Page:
by J.D. Jones

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The Qualities of Love (4 of 5)
J.D. Jones
I Corinthians 5-6

Love is not provoked; taketh not account of evil; rejoiceth not in unrighteousness, but rejoiceth with the truth. -1 Corinthians 13:5-6

Love is never irritated, never resentful; love is never glad when others go wrong; love is gladdened by goodness. -1 Corinthians 13:5-6 Moffatt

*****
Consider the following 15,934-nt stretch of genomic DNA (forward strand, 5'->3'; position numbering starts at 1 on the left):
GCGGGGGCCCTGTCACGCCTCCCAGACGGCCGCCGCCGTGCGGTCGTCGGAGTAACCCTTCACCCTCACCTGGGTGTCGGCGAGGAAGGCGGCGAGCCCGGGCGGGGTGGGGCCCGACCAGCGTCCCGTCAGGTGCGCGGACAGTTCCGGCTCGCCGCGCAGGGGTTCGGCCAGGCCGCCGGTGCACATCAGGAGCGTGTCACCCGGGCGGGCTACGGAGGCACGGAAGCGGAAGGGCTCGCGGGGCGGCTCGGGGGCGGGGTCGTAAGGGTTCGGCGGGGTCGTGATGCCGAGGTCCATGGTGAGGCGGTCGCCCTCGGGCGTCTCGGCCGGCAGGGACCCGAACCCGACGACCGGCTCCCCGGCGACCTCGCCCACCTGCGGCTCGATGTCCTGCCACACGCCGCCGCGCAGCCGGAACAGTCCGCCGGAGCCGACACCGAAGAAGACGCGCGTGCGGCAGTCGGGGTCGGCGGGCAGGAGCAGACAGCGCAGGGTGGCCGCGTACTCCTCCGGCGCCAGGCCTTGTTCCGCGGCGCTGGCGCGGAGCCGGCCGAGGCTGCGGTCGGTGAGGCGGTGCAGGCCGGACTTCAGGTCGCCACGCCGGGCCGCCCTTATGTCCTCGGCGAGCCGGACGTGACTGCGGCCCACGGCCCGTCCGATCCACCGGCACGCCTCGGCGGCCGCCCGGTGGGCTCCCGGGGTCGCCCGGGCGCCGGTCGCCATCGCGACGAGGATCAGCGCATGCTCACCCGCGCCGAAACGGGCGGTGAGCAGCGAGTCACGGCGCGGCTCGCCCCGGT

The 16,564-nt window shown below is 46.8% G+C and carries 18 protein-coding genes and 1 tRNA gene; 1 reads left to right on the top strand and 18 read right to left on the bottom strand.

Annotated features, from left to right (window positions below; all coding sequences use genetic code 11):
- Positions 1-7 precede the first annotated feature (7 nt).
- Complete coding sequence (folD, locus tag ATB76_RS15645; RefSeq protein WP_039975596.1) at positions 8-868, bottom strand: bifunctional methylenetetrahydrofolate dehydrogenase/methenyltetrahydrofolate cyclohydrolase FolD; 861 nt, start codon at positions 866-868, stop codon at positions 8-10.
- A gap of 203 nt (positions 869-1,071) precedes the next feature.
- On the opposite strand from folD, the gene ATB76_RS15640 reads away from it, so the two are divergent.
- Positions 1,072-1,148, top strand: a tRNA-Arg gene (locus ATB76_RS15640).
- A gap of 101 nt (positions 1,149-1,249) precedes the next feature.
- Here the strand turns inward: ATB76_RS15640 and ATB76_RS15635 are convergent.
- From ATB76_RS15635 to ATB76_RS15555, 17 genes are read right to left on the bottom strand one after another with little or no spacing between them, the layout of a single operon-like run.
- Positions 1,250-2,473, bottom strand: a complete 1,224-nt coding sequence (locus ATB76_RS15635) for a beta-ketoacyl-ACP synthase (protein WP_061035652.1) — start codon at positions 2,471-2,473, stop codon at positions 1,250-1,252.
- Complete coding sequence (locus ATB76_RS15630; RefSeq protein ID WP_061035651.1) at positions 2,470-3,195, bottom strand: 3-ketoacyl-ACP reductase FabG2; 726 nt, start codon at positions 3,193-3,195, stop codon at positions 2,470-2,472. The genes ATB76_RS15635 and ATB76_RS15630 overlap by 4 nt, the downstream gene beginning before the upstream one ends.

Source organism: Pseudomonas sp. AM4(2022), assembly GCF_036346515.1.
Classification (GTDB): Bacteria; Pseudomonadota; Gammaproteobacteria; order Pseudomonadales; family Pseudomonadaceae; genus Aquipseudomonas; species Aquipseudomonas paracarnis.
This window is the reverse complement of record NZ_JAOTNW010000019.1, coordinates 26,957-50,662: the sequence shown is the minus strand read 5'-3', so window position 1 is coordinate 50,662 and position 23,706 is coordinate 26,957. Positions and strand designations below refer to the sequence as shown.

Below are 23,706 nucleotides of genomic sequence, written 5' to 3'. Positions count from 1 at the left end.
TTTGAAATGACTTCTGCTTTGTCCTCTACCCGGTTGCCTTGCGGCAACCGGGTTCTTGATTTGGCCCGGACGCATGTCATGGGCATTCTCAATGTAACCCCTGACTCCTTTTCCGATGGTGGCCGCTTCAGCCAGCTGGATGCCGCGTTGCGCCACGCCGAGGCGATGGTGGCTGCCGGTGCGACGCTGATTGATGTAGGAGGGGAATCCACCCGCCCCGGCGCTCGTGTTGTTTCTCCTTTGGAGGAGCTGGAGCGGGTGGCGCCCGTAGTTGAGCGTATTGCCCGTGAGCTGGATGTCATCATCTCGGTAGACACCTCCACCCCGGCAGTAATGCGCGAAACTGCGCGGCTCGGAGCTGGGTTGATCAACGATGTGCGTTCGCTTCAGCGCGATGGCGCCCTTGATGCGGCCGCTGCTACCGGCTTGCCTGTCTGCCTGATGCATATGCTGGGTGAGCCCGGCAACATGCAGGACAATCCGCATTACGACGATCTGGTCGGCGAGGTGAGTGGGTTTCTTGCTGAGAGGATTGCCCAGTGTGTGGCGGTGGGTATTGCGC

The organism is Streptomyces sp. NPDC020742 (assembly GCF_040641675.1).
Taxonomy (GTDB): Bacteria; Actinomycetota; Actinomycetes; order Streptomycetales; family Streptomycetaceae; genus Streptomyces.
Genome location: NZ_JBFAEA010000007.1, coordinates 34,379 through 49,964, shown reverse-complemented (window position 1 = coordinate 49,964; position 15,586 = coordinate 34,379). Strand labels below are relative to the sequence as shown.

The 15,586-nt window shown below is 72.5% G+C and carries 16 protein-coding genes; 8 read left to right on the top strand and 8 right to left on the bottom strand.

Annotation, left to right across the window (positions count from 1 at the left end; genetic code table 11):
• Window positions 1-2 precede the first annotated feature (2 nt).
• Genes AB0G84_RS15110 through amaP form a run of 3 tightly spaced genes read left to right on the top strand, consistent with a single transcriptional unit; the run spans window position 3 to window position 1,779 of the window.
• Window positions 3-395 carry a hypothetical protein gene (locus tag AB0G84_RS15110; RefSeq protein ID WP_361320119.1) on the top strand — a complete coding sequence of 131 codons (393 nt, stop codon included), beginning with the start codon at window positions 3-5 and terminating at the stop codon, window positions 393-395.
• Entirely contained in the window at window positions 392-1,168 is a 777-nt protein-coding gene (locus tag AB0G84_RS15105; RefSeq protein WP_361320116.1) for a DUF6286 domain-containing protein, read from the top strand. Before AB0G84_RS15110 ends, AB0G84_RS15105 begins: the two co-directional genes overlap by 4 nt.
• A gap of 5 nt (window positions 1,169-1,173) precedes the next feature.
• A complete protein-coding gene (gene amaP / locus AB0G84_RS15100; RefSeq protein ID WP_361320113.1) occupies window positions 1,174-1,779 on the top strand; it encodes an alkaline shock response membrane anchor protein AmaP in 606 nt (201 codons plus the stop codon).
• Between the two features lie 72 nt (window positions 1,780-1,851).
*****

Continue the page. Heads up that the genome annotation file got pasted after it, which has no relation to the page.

We must not imagine as we read this chapter that the various qualities the apostle assigns to love are set down anyhow, casually, at random, just as they occurred to the apostle's mind. Paul's mind was an enormously fertile mind, but it was also an orderly and consecutive mind. If you will only brood over these various attributes of love as the apostle sets them down you will find that they follow one another in a certain natural sequence of thought. The first of the phrases we are to consider together this morning illustrates the truth of what I am saying. The series of phrases which I have read out as my text, taken together, may be said, as Mr. Percy Ainsworth suggests, to describe love's attitude in face of wrong. The first thing Paul says about love in this connection is that it is 'not provoked.' But I cannot bring myself to feel that that is at all an adequate translation of the words of the original. I suppose the revisers clung to the word provoked because it had been made familiar and dear by the kjv rendering. I think they would have been better advised to choose another word altogether. I am not sure indeed that the kjv rendering, 'is not easily provoked,' does not really come nearer to the apostle's meaning, although in the original Greek there is no separate word for 'easily.' Because the idea of quick blazing into wrath is certainly in the verb Paul uses. Love is often 'provoked,' but it is not swift to flame up into anger. 'Love is not irritated,' is Moffatt's translation. It does not allow itself to be exasperated. I should be inclined to substitute an adjective for the verb and say 'Love is not irritabl ...

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